I’m about to talk about Glorfindel again, though this time with Ecthelion. Maybe it’s just me, or maybe I’ve missed any and all fanfiction containing it, but I’ve always felt like there’s been something lacking overall in the stories/conversations revolving around the subject of them being Balrog-slayers. And that something is the fact that they became Balrog-slayers at all.
Don’t confuse what I’m saying here. I’m not talking about the laud and acclamation they get from people. I’m talking about the surprise or disbelief or outright shock those people must have exhibited when hearing about their deeds, at the mere concept of a Balrog being killed at all, let alone two of them over the span of a day. You don’t see that in fanfic (at least I never have). You see the first part of what I said aplenty (and I love it), but not the second.
Think about it. Prior to the fall of Gondolin it was probably believed by all and sundry, be he Elf, Dwarf or Man that Balrogs were undefeatable. That it was impossible to assail them, let alone kill them. Every single person who’s had the misfortune of fighting a Balrog has died as a result, with said Balrog happily moving along to the next poor Elf. Even mighty Feanor himself (that was probably a clincher in itself to establishing the terror of Balrogs). Centuries go by and still no one could kill these things. I mean, they always win! Every single time. It’s no wonder they were so feared in Beleriand, so dreaded by everyone. Part of me wonders if it actually got to a point of belief among some people that Balrogs literally couldn’t be killed, at least not by any creature not among the Ainur.
But Glorfindel and Ecthelion did.
That news had to be so momentous, so earth-shattering and ground-breaking that yeah, I wholeheartedly believe that the feats of these two new heroes spread like wildfire.
I would sincerely love to read a story about Tuor’s people coming into Sirion straight from the crags of the Echoriath. Unless by messenger or Cirdan receiving word from the waters, no one knew that Gondolin had fallen yet until Tuor and Idril and all those survivors arrived. And with them came the account of how it happened, detailing of how Orcs and Balrogs attacked their city. And then the audience hears that two of those Balrogs were killed. Killed. Solely by two Elves. Can you imagine the hope that must’ve inspired in everyone? Especially at such a time when everyone’s home was being destroyed? That whoa, Morgoth’s deadliest creatures can actually be defeated. We actually can beat them.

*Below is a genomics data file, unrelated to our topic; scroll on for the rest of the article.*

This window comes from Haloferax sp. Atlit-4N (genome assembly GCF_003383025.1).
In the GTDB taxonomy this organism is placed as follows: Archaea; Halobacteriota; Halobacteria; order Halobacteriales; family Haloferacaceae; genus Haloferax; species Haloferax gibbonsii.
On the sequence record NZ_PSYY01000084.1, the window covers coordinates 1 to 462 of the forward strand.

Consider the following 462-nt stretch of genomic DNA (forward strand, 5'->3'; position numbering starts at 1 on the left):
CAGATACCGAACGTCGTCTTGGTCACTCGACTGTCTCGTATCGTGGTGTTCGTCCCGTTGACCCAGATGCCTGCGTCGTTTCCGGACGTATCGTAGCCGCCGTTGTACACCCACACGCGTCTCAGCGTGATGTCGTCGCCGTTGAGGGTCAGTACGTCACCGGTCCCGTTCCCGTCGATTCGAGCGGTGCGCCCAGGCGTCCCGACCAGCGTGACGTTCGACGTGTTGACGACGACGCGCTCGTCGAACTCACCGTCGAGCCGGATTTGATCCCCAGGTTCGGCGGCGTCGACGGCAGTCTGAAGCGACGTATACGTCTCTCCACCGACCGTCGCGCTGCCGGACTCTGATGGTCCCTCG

Because before this point, killing a Balrog was unheard of. I mean, face it, the very term Balrog-slayer wasn’t even a term (it certainly never existed in anyone’s vocabulary). And for over two whole Ages they are the only two people to achieve such a feat until a certain bridge in Khazad-dum. Glorfindel and Ecthelion are the only two mirroanwi in all of recorded history to do it.
Believe me, I’m not discrediting or demeaning any other hero of the legendarium or lessening whatever heroic actions they had done (including the unnamed heroes). It just makes sense why those two went down in history as greatly as they did, why they are so admired and renowned. They did what should’ve been impossible.
Seriously, I would love to read a fic about the Gondolin refugees arriving in Sirion, when Glorfindel’s and Ecthelion’s stories are told for the first time. Or later of someone attending the Feast of Glorfindel and hearing about it there. I love imagining what peoples’ initial reactions must’ve been. It’s no wonder songs were composed about it.
You know, writing about this really makes me wonder what Morgoth and/or Sauron thought about this when word reached them. There were only seven Balrogs and now two of them are dead (one of them their general), and at the hands of two random Elves. Losing two of those specific Umaiar must’ve been a blow, but it had to have been a blow all on its own that they were killed at all. What did they think? How must’ve they responded? Like “yay! Gondolin’s dead!” but “WHAT?!” I’d hate to be the sucker that had to report that to them.
Maybe it was similar to the response garnered from Fingolfin’s duel with Morgoth. In that yes! victory was theirs, but instead of jubilation there was resounding silence.